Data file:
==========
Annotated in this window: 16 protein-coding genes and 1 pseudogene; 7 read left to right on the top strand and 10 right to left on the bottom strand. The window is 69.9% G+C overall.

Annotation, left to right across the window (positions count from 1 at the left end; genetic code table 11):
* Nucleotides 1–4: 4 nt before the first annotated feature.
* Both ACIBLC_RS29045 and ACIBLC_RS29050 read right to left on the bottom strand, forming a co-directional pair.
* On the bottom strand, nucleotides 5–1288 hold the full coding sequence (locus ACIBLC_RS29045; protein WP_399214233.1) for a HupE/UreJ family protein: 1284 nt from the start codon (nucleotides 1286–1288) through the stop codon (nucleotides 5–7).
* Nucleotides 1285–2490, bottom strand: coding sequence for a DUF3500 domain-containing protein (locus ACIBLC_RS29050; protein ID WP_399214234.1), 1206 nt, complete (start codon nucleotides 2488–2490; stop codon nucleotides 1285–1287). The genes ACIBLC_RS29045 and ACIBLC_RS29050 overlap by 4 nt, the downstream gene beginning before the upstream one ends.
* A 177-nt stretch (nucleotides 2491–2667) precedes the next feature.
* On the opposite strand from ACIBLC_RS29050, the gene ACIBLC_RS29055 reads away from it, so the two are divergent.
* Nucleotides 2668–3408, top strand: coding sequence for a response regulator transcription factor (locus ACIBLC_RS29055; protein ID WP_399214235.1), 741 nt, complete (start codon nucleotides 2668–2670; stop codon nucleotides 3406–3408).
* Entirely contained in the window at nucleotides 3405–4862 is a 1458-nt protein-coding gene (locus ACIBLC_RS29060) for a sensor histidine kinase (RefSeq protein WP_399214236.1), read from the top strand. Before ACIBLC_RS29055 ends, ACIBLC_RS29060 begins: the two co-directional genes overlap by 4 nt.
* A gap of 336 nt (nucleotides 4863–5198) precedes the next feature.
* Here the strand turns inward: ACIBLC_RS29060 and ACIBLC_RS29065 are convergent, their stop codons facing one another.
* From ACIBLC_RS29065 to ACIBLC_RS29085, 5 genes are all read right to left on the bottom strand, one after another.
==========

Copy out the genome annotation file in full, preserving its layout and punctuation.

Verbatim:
Annotated in this window: 16 protein-coding genes and 1 pseudogene; 7 read left to right on the top strand and 10 right to left on the bottom strand. The window is 69.9% G+C overall.

Annotation, left to right across the window (positions count from 1 at the left end; genetic code table 11):
* Nucleotides 1–4: 4 nt before the first annotated feature.
* Both ACIBLC_RS29045 and ACIBLC_RS29050 read right to left on the bottom strand, forming a co-directional pair.
* On the bottom strand, nucleotides 5–1288 hold the full coding sequence (locus ACIBLC_RS29045; protein WP_399214233.1) for a HupE/UreJ family protein: 1284 nt from the start codon (nucleotides 1286–1288) through the stop codon (nucleotides 5–7).
* Nucleotides 1285–2490, bottom strand: coding sequence for a DUF3500 domain-containing protein (locus ACIBLC_RS29050; protein ID WP_399214234.1), 1206 nt, complete (start codon nucleotides 2488–2490; stop codon nucleotides 1285–1287). The genes ACIBLC_RS29045 and ACIBLC_RS29050 overlap by 4 nt, the downstream gene beginning before the upstream one ends.
* A 177-nt stretch (nucleotides 2491–2667) precedes the next feature.
* On the opposite strand from ACIBLC_RS29050, the gene ACIBLC_RS29055 reads away from it, so the two are divergent.
* Nucleotides 2668–3408, top strand: coding sequence for a response regulator transcription factor (locus ACIBLC_RS29055; protein ID WP_399214235.1), 741 nt, complete (start codon nucleotides 2668–2670; stop codon nucleotides 3406–3408).
* Entirely contained in the window at nucleotides 3405–4862 is a 1458-nt protein-coding gene (locus ACIBLC_RS29060) for a sensor histidine kinase (RefSeq protein WP_399214236.1), read from the top strand. Before ACIBLC_RS29055 ends, ACIBLC_RS29060 begins: the two co-directional genes overlap by 4 nt.
* A gap of 336 nt (nucleotides 4863–5198) precedes the next feature.
* Here the strand turns inward: ACIBLC_RS29060 and ACIBLC_RS29065 are convergent, their stop codons facing one another.
* From ACIBLC_RS29065 to ACIBLC_RS29085, 5 genes are all read right to left on the bottom strand, one after another.